“FLSA”) for Defendants’ alleged failure to pay Plaintiff overtime compensation for
hours she worked in excess of forty per workweek. Count III alleges violation of the
Illinois Minimum Wage Law, 820 Ill. Comp. Stat. 105/1 et. seq. (the “IMWL”) for the
same conduct. Count VI alleges violation of the Illinois Wage Payment and Collection
Act, 820 Ill. Comp. Stat. 115/1 et. seq. (the “IWPCA”) for the Defendants’ alleged
failure to pay Plaintiff vacation compensation she earned. The other counts of the
Second Amended Complaint were either dismissed (Counts II, IV, and Count V) (see
Doc. 21) or deal with retaliation and are not relevant to the disposition of the motions
sub judice (Counts VII, VIII, and IX). Those counts will not be discussed any further.
Plaintiff was employed by Merle Pharmacy (“Merle”) and Central Illinois
Medical Equipment (“CIME”) from on or about November 2004 until July 29, 2014,
when she was fired. (Doc. 36 at 3). During the relevant timeframe, which the parties
agree ranges from June 26, 2012 to July 29, 2014 for purposes of this litigation,
Defendants Merle and CIME were Plaintiff’s “employers” within the meaning of the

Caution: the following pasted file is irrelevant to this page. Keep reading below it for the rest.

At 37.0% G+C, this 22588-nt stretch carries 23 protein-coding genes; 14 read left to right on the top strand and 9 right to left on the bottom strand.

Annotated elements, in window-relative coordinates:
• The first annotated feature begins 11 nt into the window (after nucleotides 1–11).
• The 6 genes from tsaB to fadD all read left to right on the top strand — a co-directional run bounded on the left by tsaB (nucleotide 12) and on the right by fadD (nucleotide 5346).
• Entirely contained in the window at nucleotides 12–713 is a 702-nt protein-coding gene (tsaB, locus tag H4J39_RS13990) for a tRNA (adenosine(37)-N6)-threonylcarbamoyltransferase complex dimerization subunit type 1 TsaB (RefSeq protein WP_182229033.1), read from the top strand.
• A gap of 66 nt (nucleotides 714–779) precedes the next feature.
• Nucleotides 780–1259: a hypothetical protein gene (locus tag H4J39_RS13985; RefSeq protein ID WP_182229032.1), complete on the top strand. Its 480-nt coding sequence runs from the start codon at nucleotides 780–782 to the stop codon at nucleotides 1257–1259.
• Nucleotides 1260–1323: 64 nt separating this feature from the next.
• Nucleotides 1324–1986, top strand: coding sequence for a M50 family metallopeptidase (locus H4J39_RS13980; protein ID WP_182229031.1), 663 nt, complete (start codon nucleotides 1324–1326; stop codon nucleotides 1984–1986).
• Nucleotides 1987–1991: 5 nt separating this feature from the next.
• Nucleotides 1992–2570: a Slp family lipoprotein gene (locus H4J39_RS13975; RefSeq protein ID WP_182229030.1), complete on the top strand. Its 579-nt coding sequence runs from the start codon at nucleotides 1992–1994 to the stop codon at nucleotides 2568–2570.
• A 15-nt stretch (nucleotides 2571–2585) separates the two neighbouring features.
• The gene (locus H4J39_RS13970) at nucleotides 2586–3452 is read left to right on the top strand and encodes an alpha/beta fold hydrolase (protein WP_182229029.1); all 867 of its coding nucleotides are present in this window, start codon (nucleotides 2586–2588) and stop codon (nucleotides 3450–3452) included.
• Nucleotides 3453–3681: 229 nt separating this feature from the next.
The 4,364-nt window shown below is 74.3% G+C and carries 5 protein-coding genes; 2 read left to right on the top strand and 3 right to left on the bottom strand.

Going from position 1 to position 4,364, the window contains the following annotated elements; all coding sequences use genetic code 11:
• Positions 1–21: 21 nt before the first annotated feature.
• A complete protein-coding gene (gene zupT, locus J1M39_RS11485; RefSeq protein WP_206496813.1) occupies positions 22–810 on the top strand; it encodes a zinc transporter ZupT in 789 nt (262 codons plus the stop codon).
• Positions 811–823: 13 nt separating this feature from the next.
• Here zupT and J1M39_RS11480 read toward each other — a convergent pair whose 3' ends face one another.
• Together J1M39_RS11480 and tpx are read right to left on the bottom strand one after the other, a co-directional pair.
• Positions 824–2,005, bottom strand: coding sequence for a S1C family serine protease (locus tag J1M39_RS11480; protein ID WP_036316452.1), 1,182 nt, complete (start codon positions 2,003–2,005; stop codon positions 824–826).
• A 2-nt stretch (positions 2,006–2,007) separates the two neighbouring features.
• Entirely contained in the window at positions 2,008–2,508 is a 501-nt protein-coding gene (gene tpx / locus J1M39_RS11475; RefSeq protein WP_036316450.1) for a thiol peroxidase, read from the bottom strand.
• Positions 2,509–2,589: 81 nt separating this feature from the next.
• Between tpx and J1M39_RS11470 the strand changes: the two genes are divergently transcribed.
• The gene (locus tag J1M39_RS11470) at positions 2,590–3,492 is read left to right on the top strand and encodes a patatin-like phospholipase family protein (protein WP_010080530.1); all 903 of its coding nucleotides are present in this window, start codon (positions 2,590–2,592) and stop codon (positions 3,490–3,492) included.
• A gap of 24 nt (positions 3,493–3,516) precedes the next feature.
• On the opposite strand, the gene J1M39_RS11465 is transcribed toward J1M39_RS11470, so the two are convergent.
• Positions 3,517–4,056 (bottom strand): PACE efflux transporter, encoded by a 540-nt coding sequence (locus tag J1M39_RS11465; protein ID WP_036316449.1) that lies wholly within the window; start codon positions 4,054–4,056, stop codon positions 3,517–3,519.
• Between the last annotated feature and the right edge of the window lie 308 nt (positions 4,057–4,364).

FLSA, IMWL, and IWPCA. (Doc. 85 at 2). Defendant William Martin was the
President of both Merle and CIME and controlled the operations of both, including
determining all employment policies and payment of employees. (Doc. 85 at 3).
Defendants Merle and CIME shared a single work location. (Doc. 85 at 25). Plaintiff
worked for both Merle and CIME as a full-time, hourly paid employee during the
relevant timeframe. (Doc. 85 at 3). Plaintiff was paid through a weekly payroll with
the pay period lasting from Friday to the following Thursday. (Doc. 85 at 3).
Defendants Merle and CIME generally operated Monday through Friday, 9:00 AM to
6:00 PM, and Saturday 9:00 AM – 1:00 PM. 1 Plaintiff and other employees rotated
who worked after 5:00 PM each day during the week, as well as who worked on
Saturdays. (Doc. 85 at 4). It does not appear that Plaintiff was ever paid any overtime
compensation, although there is a dispute over the nature of a $200 payment Martin
gave Plaintiff after she complained about not being paid enough.